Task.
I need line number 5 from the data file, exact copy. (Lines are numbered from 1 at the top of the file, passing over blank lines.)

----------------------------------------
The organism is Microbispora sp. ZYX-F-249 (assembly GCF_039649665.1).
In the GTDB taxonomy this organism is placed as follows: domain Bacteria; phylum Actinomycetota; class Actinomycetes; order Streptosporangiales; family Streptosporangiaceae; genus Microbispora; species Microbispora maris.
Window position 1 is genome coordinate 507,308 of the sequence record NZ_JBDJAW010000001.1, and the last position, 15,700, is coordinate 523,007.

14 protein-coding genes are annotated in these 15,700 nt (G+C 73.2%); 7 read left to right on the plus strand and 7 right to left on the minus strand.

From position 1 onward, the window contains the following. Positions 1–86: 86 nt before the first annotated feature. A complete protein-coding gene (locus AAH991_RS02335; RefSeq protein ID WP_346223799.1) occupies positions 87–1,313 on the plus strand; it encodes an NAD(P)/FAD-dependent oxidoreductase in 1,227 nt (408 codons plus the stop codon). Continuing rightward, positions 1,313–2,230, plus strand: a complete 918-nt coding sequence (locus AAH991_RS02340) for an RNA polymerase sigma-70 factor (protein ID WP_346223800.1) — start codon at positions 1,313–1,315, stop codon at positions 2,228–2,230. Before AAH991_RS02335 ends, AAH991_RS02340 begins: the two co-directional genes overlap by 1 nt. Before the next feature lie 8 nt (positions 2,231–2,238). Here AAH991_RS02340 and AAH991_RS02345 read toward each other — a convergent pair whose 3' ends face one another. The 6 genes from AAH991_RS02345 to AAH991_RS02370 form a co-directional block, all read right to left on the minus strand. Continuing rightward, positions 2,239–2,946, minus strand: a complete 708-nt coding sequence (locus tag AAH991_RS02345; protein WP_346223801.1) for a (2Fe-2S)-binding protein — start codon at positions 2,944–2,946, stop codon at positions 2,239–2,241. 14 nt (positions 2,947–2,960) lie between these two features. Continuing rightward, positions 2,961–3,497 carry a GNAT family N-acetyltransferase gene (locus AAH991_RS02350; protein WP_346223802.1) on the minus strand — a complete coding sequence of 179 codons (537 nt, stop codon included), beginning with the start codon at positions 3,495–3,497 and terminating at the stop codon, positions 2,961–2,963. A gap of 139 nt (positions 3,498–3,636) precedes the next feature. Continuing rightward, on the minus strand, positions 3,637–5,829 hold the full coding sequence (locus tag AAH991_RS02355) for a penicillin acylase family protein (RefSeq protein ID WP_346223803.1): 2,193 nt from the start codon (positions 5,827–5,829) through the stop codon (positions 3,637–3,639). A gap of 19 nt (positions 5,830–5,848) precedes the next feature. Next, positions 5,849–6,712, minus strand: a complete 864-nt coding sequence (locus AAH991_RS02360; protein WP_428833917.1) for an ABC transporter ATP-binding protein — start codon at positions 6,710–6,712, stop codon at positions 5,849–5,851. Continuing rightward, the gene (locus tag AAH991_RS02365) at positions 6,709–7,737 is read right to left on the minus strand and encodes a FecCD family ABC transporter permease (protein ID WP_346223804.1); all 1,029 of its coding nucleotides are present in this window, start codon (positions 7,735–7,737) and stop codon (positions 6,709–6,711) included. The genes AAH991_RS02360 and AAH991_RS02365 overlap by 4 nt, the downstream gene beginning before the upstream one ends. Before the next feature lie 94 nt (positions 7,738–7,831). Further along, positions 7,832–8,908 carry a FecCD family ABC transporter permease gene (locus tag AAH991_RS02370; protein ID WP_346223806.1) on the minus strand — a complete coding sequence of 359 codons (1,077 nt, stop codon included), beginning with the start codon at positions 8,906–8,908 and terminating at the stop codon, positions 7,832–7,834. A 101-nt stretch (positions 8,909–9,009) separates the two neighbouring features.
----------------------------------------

From position 1 onward, the window contains the following. Positions 1–86: 86 nt before the first annotated feature. A complete protein-coding gene (locus AAH991_RS02335; RefSeq protein ID WP_346223799.1) occupies positions 87–1,313 on the plus strand; it encodes an NAD(P)/FAD-dependent oxidoreductase in 1,227 nt (408 codons plus the stop codon). Continuing rightward, positions 1,313–2,230, plus strand: a complete 918-nt coding sequence (locus AAH991_RS02340) for an RNA polymerase sigma-70 factor (protein ID WP_346223800.1) — start codon at positions 1,313–1,315, stop codon at positions 2,228–2,230. Before AAH991_RS02335 ends, AAH991_RS02340 begins: the two co-directional genes overlap by 1 nt. Before the next feature lie 8 nt (positions 2,231–2,238). Here AAH991_RS02340 and AAH991_RS02345 read toward each other — a convergent pair whose 3' ends face one another. The 6 genes from AAH991_RS02345 to AAH991_RS02370 form a co-directional block, all read right to left on the minus strand. Continuing rightward, positions 2,239–2,946, minus strand: a complete 708-nt coding sequence (locus tag AAH991_RS02345; protein WP_346223801.1) for a (2Fe-2S)-binding protein — start codon at positions 2,944–2,946, stop codon at positions 2,239–2,241. 14 nt (positions 2,947–2,960) lie between these two features. Continuing rightward, positions 2,961–3,497 carry a GNAT family N-acetyltransferase gene (locus AAH991_RS02350; protein WP_346223802.1) on the minus strand — a complete coding sequence of 179 codons (537 nt, stop codon included), beginning with the start codon at positions 3,495–3,497 and terminating at the stop codon, positions 2,961–2,963. A gap of 139 nt (positions 3,498–3,636) precedes the next feature. Continuing rightward, on the minus strand, positions 3,637–5,829 hold the full coding sequence (locus tag AAH991_RS02355) for a penicillin acylase family protein (RefSeq protein ID WP_346223803.1): 2,193 nt from the start codon (positions 5,827–5,829) through the stop codon (positions 3,637–3,639). A gap of 19 nt (positions 5,830–5,848) precedes the next feature. Next, positions 5,849–6,712, minus strand: a complete 864-nt coding sequence (locus AAH991_RS02360; protein WP_428833917.1) for an ABC transporter ATP-binding protein — start codon at positions 6,710–6,712, stop codon at positions 5,849–5,851. Continuing rightward, the gene (locus tag AAH991_RS02365) at positions 6,709–7,737 is read right to left on the minus strand and encodes a FecCD family ABC transporter permease (protein ID WP_346223804.1); all 1,029 of its coding nucleotides are present in this window, start codon (positions 7,735–7,737) and stop codon (positions 6,709–6,711) included. The genes AAH991_RS02360 and AAH991_RS02365 overlap by 4 nt, the downstream gene beginning before the upstream one ends. Before the next feature lie 94 nt (positions 7,738–7,831). Further along, positions 7,832–8,908 carry a FecCD family ABC transporter permease gene (locus tag AAH991_RS02370; protein ID WP_346223806.1) on the minus strand — a complete coding sequence of 359 codons (1,077 nt, stop codon included), beginning with the start codon at positions 8,906–8,908 and terminating at the stop codon, positions 7,832–7,834. A 101-nt stretch (positions 8,909–9,009) separates the two neighbouring features.